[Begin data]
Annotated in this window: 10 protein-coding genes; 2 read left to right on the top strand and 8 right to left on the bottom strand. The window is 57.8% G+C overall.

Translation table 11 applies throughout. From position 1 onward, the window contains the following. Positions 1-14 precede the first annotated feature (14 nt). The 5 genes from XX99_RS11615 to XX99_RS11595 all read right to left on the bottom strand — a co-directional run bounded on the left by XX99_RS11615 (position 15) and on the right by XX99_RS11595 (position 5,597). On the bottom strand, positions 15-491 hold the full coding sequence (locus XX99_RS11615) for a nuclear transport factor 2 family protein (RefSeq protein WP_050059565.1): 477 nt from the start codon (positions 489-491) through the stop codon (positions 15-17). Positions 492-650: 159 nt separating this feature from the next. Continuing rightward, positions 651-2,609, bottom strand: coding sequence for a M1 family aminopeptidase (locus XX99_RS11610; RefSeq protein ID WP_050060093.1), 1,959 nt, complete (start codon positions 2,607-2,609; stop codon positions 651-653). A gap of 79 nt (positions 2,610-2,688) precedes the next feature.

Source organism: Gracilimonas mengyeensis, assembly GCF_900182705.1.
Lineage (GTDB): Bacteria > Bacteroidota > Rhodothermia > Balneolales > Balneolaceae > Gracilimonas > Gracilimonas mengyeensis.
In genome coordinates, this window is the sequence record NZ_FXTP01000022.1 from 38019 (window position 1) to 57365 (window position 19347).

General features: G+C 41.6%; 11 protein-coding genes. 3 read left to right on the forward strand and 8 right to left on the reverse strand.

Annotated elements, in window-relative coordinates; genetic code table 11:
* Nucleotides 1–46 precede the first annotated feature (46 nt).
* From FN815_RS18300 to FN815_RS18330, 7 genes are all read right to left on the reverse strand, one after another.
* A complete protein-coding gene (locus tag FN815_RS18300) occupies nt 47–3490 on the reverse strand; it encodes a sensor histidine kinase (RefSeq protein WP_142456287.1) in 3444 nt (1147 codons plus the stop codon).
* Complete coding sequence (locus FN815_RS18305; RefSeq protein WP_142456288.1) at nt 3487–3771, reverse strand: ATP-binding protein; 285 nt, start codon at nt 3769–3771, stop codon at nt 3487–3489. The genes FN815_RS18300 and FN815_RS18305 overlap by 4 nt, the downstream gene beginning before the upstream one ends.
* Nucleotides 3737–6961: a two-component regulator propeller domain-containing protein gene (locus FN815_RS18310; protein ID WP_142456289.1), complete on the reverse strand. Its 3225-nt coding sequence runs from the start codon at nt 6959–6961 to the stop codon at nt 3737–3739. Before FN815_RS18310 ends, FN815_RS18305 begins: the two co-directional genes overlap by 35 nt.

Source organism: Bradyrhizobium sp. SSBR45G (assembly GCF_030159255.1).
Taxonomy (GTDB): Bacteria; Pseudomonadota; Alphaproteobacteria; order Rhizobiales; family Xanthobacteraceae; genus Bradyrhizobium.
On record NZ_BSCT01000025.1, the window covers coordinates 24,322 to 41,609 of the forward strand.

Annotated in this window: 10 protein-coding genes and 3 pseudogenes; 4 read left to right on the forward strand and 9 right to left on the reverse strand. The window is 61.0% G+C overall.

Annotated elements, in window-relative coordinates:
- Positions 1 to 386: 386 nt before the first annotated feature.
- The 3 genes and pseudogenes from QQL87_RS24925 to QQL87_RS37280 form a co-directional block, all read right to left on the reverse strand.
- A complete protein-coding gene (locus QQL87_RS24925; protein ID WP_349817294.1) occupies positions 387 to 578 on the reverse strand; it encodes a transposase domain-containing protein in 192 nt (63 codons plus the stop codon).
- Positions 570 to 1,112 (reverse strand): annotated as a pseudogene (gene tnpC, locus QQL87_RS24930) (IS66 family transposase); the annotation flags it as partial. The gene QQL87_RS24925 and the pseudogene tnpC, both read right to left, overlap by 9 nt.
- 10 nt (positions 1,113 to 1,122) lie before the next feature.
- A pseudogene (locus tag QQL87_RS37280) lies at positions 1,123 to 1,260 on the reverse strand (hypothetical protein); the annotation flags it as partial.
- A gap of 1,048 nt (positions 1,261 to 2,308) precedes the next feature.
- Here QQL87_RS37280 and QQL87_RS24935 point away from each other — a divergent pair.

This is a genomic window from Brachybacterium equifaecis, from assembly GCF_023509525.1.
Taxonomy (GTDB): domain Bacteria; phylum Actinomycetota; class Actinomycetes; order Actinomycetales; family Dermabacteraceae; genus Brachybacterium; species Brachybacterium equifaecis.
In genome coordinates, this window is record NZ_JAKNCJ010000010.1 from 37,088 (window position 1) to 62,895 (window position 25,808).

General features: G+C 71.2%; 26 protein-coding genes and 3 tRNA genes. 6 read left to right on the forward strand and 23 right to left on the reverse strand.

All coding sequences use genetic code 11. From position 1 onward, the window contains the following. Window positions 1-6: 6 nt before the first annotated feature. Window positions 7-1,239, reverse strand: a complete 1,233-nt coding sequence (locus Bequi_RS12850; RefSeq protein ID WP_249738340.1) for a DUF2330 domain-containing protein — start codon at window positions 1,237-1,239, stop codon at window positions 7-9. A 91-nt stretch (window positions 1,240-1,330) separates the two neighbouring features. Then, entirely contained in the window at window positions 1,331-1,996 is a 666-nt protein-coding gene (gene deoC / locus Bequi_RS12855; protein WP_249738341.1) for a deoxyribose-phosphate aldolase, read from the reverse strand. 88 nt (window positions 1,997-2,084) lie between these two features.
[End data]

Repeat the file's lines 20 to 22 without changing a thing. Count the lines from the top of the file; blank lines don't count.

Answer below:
- A complete protein-coding gene (locus QQL87_RS24925; protein ID WP_349817294.1) occupies positions 387 to 578 on the reverse strand; it encodes a transposase domain-containing protein in 192 nt (63 codons plus the stop codon).
- Positions 570 to 1,112 (reverse strand): annotated as a pseudogene (gene tnpC, locus QQL87_RS24930) (IS66 family transposase); the annotation flags it as partial. The gene QQL87_RS24925 and the pseudogene tnpC, both read right to left, overlap by 9 nt.
- 10 nt (positions 1,113 to 1,122) lie before the next feature.